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Mythe Court southern Mythe Court

A Grade II Listed Building in Tewkesbury, Gloucestershire

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Coordinates

Latitude: 52.0045 / 52°0'16"N

Longitude: -2.1628 / 2°9'45"W

OS Eastings: 388924

OS Northings: 234025

OS Grid: SO889340

Mapcode National: GBR 1JK.61M

Mapcode Global: VH93M.GWH5

Entry Name: Mythe Court southern Mythe Court

Listing Date: 27 July 1973

Last Amended: 25 April 1994

Grade: II

Source: Historic England

Source ID: 1201163

English Heritage Legacy ID: 376559

Location: Tewkesbury, Tewkesbury, Gloucestershire, GL20

County: Gloucestershire

District: Tewkesbury

Civil Parish: Tewkesbury

Traditional County: Gloucestershire

Lieutenancy Area (Ceremonial County): Gloucestershire

Church of England Parish: Tewkesbury St Mary the Virgin (Tewkesbury Abbey)

Church of England Diocese: Gloucester

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Tewkesbury

Listing Text


TEWKESBURY

SO83SE A38, The Mythe
859-1/2/385 (West side)
27/07/73 Southern Mythe Court and Mythe Court
(Formerly Listed as:
THE MYTHE
Mythe Court)

II

Country house, now (1991) in 2 occupations. Built 1756,
extended early C19. Smooth rendered, some painted brickwork,
slate roofs.
PLAN: the original house probably an L-plan, with symmetrical
S front, and an extra principal room to the W front, around a
central staircase hall. The extensions, with 2 parallel wings
to a narrow courtyard, have produced a U-plan, the courtyard
enclosed by a wall to N. The division of the property in the
late C20 gives the S and W fronts to Southern Mythe House, and
the E front to Mythe House. It is all in 2 storeys.
EXTERIOR: the S front is symmetrical, with a slightly recessed
centre, in 2:1:2 windows, all 12-pane sashes. The central
panelled door with side lights is under a broad portico on
flat paired pilasters to an entablature. Flat pilasters frame
the ends and the central recessed bay. Bold moulded cornice,
blocking course and coped parapet conceal the low-pitched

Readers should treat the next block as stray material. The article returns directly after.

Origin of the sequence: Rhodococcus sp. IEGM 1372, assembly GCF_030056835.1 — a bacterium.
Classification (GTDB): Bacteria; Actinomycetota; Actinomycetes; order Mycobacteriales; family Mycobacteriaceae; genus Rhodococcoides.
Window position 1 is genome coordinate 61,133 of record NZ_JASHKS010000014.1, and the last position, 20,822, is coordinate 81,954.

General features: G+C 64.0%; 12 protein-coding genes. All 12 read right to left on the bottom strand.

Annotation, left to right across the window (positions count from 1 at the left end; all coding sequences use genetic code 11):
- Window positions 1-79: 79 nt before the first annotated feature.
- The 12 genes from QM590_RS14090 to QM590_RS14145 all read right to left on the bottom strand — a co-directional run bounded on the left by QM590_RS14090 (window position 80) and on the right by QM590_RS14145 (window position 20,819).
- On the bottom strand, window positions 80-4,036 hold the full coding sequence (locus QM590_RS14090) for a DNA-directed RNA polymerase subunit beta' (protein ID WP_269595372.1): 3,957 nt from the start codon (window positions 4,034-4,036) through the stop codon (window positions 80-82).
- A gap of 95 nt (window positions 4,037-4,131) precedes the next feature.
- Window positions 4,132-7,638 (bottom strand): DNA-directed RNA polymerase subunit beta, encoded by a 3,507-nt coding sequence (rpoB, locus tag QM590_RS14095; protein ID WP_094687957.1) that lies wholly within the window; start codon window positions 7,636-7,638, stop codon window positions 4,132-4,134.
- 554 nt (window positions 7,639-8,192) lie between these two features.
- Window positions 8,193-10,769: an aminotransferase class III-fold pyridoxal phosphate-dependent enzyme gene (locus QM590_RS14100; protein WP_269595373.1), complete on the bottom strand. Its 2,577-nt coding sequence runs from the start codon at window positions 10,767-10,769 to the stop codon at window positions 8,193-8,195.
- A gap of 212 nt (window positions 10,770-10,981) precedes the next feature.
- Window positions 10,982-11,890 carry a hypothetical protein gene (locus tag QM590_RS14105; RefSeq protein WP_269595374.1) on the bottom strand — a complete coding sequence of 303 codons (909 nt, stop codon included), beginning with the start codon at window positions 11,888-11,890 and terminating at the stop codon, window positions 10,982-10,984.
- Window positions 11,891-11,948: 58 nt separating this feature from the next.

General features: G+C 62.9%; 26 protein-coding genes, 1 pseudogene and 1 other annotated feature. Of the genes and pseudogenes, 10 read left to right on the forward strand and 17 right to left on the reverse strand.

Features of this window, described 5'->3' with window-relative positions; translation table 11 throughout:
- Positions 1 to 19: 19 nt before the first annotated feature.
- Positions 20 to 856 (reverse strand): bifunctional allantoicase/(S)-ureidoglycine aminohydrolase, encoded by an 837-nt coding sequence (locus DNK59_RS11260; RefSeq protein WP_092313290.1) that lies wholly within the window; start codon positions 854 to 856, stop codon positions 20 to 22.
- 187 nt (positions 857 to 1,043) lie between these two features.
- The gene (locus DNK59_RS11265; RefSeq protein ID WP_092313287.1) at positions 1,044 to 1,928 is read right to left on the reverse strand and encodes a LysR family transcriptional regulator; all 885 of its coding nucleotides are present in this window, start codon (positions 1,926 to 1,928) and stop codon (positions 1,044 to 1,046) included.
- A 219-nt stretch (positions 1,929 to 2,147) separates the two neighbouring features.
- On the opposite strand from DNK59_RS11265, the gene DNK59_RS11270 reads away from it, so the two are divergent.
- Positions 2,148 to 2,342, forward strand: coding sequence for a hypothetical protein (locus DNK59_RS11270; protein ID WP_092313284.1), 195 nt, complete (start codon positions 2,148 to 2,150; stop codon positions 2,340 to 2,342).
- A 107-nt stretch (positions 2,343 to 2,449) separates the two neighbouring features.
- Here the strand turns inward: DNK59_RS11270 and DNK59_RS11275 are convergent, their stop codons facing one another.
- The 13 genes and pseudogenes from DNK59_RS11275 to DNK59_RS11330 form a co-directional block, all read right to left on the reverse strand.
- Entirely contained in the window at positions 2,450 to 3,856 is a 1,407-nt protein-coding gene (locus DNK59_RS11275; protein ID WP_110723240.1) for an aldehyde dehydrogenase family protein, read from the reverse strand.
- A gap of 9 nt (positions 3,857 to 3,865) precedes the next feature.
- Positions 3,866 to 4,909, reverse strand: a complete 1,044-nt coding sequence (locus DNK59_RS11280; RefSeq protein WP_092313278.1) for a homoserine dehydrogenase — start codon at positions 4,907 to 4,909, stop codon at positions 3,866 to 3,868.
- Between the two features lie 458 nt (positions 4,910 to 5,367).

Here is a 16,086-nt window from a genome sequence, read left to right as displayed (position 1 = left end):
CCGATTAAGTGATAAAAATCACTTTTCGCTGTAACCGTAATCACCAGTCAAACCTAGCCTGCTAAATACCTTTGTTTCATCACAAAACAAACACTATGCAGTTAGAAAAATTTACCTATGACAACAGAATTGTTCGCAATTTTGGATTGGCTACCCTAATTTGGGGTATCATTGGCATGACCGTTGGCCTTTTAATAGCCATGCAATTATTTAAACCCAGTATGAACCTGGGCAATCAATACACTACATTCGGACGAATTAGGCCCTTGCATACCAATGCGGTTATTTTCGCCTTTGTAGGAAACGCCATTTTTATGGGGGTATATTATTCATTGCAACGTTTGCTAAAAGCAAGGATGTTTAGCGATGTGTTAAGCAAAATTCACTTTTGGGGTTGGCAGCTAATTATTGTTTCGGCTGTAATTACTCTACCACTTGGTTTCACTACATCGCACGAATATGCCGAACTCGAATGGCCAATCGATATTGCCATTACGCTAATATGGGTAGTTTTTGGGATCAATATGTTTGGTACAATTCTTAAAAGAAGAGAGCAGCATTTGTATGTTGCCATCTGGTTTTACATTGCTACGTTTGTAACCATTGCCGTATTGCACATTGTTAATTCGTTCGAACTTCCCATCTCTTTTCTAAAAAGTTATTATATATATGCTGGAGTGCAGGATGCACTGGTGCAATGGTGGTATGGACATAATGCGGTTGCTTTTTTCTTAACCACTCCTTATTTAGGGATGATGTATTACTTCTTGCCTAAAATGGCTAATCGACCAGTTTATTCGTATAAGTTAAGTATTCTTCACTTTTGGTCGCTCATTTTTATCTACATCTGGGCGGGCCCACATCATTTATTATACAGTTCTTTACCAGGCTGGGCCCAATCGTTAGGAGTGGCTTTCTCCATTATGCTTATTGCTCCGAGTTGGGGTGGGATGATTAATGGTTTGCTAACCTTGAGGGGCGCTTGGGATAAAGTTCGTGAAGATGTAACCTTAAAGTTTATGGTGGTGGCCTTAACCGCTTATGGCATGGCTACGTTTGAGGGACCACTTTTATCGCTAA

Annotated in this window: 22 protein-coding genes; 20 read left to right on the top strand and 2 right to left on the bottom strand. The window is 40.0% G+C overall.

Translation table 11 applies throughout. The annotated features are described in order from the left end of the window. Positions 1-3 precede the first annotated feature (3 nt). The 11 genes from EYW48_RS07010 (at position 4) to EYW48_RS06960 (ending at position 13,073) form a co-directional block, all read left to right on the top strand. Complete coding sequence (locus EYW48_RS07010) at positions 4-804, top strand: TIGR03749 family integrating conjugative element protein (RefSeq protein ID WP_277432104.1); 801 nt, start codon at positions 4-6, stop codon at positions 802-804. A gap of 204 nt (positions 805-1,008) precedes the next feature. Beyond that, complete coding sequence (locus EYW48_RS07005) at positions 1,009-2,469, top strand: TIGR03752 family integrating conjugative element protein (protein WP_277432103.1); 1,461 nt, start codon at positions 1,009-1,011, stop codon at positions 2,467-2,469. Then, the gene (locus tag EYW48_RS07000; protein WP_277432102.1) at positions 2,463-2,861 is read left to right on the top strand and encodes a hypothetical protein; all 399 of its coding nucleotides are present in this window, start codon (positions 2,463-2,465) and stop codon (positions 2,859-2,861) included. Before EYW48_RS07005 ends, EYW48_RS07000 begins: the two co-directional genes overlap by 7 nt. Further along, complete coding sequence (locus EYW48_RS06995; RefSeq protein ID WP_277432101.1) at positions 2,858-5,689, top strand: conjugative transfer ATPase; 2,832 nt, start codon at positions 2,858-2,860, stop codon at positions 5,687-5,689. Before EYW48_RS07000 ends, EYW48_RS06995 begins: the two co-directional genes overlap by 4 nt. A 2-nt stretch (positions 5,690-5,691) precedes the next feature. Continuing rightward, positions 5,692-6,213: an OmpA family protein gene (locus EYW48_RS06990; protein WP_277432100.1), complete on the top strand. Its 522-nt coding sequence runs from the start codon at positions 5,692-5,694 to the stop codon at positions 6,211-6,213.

hipped roofs. To the right of this front, without the cornice
or parapet, is a slight extension of approx 1.7m, returning to
the E front.
Return front to the left has 2 bold and close-set canted bays,
with 8:12:8-paned sashes at each level, and with a glazed hood
on a lightweight scalloped wrought-iron 'fringe', carried on
wrought-iron doubled standards. This was formerly glazed in
curved tent-hood shape, but has now been replaced by flat
glass. The former stone or rendered cornice was removed, and
is carefully replaced in painted wood to the original profile.
Rendered ridge stacks to right and left on S front.
To the left, slightly set back, and with a stack in the
internal angle a hipped wing in painted brick, with 12-pane
sashes above a 16-pane sash and 2 smaller windows. Set back
again, a small-scale 1-bay extension with 2-light casements,
and, on the N return, a 2-light above a 4-light casement in
segmental head. To the left a C20 door and porch, now the main
entrance to Southern Mythe Court.
The E front, Mythe Court, is also in 2 parts, all in painted
brickwork to hipped slate roofs. The first 3-bay section, to a
coped parapet, has 12-pane sashes, and a central panelled
door. To the right, a slightly set-back wing in 2 bays with
glazing-bar sashes. Both wings have gable stacks.
INTERIOR: Mythe Court has been much altered, but Southern
Mythe Court retains much original work. The central entrance
hall is on geometrical Minton tiles, with good panelled doors
in fluted surrounds, and a richly modelled frieze and cornice.
A tall arched opening with panelled intrados on paired
consoles gives to the square staircase hall, with open-well
stair covered by a conical rooflight with radial bars, on a
bold egg-and-dart cornice. The stair has scrolled open string,
swept mahogany handrail, and very slender turned balusters
with a mid reel.
The main room left of the hall has early oak floor boards, a
white marble fire surround, and a rich decorative cornice. The
windows have panelled shutters, and the central opening to the
bay has one section of shuttering which is pulled up from an
under-floor pocket. The second room is similar, with a wood
fire surround. It has a frieze with egg-and-dart, and
rosettes.
The house belonged in the late C19 to Revd Charles William
Grove (donor of the Grove organ to the Abbey (qv)), and later
to the Healing family. During the Second World War it was a
hospital for US troops. The subsequent division into 2
ownerships has not harmed the building externally and it has
retained the best of the internal layout and detail. An
engraving by George Rowe of c1840 shows that the S front
already had the slight extension to the right hand end,
suggesting that the major extensions were undertaken in the
early C19.


Listing NGR: SO8915833918

This text is from the original listing, and may not necessarily reflect the current setting of the building.

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